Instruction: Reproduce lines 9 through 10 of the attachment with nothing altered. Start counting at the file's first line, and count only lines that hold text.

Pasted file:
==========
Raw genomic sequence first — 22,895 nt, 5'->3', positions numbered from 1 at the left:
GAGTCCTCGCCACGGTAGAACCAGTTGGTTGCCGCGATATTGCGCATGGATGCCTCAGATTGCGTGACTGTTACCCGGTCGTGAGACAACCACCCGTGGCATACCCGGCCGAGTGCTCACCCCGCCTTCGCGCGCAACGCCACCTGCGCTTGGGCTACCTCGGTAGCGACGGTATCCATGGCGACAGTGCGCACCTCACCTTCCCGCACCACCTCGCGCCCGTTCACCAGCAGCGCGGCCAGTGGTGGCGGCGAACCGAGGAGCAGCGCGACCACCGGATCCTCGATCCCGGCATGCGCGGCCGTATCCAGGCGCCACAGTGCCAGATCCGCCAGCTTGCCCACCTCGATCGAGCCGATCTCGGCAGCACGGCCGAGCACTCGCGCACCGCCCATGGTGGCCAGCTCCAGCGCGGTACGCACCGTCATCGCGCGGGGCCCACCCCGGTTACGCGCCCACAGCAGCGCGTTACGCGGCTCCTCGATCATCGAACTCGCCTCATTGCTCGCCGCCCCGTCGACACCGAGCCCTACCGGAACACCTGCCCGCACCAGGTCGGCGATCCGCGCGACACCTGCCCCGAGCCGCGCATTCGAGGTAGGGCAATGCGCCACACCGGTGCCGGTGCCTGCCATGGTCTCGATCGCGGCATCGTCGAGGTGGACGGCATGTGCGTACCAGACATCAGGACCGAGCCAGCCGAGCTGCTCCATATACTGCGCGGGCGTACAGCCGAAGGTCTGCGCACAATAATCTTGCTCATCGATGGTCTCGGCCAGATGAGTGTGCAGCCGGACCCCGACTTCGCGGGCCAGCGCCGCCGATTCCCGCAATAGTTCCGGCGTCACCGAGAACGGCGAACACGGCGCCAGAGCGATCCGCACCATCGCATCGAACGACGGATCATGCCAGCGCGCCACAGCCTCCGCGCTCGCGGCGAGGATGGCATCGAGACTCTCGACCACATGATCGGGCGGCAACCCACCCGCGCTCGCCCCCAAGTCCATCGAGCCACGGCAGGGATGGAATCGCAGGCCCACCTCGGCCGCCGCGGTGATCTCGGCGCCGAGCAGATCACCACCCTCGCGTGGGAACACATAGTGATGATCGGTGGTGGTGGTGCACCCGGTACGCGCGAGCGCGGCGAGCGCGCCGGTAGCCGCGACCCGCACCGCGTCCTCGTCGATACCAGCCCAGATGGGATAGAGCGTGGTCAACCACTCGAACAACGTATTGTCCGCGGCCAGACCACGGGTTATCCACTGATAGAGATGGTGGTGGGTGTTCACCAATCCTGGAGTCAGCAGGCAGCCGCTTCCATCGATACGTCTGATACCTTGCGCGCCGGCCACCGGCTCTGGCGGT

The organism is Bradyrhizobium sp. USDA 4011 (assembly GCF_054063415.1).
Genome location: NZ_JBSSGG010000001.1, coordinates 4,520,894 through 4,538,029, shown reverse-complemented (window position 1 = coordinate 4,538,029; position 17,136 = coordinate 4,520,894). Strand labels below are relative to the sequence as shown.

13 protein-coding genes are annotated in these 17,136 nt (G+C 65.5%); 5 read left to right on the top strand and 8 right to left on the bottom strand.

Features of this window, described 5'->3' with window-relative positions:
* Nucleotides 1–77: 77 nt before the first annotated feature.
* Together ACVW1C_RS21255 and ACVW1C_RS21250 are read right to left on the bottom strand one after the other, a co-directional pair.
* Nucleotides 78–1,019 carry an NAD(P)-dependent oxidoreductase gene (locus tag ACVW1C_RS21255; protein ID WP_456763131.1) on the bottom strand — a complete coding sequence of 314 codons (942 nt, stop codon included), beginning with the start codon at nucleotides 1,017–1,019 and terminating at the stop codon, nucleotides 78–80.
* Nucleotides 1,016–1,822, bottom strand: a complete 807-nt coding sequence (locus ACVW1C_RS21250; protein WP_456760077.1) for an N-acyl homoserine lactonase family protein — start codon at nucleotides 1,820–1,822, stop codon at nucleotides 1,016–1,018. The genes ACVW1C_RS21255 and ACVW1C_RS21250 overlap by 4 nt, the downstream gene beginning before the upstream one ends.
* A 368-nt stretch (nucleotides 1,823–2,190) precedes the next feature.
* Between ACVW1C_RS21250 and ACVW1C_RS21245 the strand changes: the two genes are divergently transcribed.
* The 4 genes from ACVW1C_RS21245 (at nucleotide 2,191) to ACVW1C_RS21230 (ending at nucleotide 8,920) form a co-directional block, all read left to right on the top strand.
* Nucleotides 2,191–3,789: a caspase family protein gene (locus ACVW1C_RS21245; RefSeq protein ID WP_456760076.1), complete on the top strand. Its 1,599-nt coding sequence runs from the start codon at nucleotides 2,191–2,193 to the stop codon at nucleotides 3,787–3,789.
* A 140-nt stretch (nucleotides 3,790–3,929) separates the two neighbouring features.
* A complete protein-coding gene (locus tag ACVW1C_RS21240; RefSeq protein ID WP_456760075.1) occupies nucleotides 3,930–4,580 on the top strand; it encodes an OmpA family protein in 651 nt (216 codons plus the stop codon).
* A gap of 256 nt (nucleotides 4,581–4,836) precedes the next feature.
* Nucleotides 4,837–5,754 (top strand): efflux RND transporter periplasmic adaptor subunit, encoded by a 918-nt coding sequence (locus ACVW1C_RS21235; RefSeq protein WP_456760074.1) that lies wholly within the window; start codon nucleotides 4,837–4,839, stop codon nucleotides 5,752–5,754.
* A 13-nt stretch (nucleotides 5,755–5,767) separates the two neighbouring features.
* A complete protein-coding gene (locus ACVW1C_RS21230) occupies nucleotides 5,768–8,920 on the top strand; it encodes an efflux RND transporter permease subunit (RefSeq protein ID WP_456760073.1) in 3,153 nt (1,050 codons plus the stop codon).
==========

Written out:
* Nucleotides 78–1,019 carry an NAD(P)-dependent oxidoreductase gene (locus tag ACVW1C_RS21255; protein ID WP_456763131.1) on the bottom strand — a complete coding sequence of 314 codons (942 nt, stop codon included), beginning with the start codon at nucleotides 1,017–1,019 and terminating at the stop codon, nucleotides 78–80.
* Nucleotides 1,016–1,822, bottom strand: a complete 807-nt coding sequence (locus ACVW1C_RS21250; protein WP_456760077.1) for an N-acyl homoserine lactonase family protein — start codon at nucleotides 1,820–1,822, stop codon at nucleotides 1,016–1,018. The genes ACVW1C_RS21255 and ACVW1C_RS21250 overlap by 4 nt, the downstream gene beginning before the upstream one ends.